By Tiffany MacKay
Okay moms, I have a question for you. How do you define proper playground etiquette when your children are playing? Now that Iain is mobile and loves being outdoors, we are spending more time at various playgrounds. Iain loves them, and I love the fact that I can let him run around and explore in an area that is geared for child’s play. However, along with the joys of this new activity I have found that parent’s do not all engage in what I feel is proper playground behavior. Granted, I know that everyone has different ways of raising their child and what is okay for one kid/family may not be okay for another. But I do think there are some basic rules that if everyone followed, the playground experience would be richer for all involved.
1. Many playgrounds have clearly designated areas for big kids and little kids. An 8-year-old should not be rough-housing in the toddler area. Keep your child to their age appropriate areas for the safety of all around.
2. A playground is not a babysitter. Parents and caretakers, you do still have to keep an eye on your child.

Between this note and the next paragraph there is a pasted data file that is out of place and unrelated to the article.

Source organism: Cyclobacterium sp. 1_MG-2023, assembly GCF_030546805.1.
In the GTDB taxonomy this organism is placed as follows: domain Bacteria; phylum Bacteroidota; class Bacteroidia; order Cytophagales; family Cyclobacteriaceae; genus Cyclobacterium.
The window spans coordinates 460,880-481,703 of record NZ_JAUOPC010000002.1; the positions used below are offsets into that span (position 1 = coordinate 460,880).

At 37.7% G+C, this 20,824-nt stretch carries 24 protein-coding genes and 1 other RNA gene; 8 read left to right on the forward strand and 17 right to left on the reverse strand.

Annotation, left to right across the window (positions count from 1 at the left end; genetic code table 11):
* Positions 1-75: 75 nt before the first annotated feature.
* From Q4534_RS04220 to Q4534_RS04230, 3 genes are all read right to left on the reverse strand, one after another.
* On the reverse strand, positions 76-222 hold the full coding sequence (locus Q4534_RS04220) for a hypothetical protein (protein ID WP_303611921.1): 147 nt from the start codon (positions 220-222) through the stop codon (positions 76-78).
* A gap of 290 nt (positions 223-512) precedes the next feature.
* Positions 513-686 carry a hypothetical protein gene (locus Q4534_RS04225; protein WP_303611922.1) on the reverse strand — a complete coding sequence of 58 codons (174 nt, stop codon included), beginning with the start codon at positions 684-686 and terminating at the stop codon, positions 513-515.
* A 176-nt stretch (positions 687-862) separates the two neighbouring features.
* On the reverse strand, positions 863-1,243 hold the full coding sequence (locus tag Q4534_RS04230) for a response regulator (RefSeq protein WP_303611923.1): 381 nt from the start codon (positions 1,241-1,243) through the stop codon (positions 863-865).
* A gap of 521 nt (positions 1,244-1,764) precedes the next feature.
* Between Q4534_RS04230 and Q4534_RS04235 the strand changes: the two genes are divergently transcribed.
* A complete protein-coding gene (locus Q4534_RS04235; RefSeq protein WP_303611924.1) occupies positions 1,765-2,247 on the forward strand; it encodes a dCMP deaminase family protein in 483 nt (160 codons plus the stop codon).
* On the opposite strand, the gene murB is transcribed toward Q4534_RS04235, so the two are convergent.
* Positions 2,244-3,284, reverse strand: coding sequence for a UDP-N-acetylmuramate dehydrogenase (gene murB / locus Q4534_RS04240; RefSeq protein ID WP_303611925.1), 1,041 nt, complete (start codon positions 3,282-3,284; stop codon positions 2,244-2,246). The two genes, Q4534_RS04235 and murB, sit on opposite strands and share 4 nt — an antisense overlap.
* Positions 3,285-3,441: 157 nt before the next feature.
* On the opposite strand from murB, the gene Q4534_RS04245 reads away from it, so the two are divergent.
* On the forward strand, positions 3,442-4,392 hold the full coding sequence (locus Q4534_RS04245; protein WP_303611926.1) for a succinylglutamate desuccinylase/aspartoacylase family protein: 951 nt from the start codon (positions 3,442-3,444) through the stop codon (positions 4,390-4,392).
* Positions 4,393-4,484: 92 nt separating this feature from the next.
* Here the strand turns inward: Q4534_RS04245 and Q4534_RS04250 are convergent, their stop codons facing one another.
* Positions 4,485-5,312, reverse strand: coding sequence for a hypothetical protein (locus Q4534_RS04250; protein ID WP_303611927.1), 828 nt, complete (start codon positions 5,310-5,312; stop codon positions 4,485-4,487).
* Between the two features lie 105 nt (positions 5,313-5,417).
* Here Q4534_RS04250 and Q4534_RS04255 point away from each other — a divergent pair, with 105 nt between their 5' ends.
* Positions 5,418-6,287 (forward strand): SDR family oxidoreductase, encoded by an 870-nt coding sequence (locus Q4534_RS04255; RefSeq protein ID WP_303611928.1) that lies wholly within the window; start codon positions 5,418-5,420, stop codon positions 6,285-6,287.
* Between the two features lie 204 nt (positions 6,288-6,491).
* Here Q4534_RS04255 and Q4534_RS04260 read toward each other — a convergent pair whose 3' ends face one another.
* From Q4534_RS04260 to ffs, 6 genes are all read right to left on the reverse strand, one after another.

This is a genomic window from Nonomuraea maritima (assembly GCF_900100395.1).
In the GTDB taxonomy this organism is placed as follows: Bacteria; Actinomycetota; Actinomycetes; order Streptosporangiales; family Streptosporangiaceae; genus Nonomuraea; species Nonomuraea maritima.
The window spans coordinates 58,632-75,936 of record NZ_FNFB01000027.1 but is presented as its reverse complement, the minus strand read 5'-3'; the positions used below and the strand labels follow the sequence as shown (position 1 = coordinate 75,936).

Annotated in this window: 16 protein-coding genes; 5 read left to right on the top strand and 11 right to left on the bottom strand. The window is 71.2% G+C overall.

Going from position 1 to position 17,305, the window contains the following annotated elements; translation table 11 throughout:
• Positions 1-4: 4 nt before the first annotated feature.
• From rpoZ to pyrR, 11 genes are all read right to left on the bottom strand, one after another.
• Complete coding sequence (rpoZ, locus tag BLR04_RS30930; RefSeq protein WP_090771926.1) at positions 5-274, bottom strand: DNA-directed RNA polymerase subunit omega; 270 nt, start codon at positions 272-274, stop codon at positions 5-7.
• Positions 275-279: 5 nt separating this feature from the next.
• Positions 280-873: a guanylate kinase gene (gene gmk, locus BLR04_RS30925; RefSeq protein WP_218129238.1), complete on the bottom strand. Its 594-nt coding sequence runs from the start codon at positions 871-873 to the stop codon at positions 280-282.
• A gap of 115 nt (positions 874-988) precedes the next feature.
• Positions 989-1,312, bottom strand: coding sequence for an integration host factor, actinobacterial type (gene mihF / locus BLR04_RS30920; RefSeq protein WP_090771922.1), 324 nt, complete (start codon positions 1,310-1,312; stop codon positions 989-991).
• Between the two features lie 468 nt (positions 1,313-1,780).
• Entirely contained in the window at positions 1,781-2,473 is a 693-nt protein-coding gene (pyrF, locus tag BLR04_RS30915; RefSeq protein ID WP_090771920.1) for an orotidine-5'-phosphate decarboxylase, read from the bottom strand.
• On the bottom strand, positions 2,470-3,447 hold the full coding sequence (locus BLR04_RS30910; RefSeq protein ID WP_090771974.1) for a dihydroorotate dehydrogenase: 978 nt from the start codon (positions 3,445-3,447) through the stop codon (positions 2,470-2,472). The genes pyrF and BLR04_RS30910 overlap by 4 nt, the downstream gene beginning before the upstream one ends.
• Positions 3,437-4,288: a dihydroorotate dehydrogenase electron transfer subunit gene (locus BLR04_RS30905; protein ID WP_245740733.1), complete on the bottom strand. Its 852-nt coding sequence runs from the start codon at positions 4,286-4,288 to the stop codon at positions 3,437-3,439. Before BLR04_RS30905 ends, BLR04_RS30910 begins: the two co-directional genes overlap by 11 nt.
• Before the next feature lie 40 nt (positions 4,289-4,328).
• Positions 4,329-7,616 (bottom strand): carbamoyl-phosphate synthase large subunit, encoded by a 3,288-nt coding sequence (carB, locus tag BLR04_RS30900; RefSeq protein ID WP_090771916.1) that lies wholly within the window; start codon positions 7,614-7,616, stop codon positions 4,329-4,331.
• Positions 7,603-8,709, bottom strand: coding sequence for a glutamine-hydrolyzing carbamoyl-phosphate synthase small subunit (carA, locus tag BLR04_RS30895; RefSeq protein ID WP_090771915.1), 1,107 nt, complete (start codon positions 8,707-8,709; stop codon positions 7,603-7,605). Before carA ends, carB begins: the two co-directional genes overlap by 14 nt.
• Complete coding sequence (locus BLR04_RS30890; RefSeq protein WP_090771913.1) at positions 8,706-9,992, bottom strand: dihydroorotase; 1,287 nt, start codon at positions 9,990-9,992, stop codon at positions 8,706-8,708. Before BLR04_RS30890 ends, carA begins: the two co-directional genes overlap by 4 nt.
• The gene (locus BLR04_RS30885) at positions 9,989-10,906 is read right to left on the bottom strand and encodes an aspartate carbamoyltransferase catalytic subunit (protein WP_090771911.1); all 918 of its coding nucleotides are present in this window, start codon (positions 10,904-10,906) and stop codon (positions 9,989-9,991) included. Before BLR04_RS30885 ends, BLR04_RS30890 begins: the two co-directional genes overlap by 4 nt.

3. Public playgrounds are for the public to enjoy, not a personal playground.
4. Kicking, pushing, hitting, name calling, throwing sand/wood chips, spitting and biting are not acceptable behaviors. These are just a few, but moms and dads I am sure you could come up with an entire list.
5. Take your turn! Waiting in line to do something is a part of life and it holds true whether you are waiting to go down the slide or in the lunch line.
6. Playgrounds are for fun, exploring and creativity. Being critical of others is just not cool.
7. Say ‘hi’ and acknowledge the other parents and caretakers around you. It’s just plain friendly and nice. You never know how you may come into contact with them in the future.
8. Leave the playground the way you found it. Pick up after yourself and your child.
9. Other parents should not be patrolling the behavior of your child. It is your responsibility.
10. Finally, playgrounds are cool and fun places, so enjoy them.
Sitting back and watching how kids interact with each other is a fascinating social interaction experiment. There is much that we adults can learn from the interactions of kids playing with each other with minimal interference and pressure from adults.
What other basic rules or etiquette do you think should be used on the playground?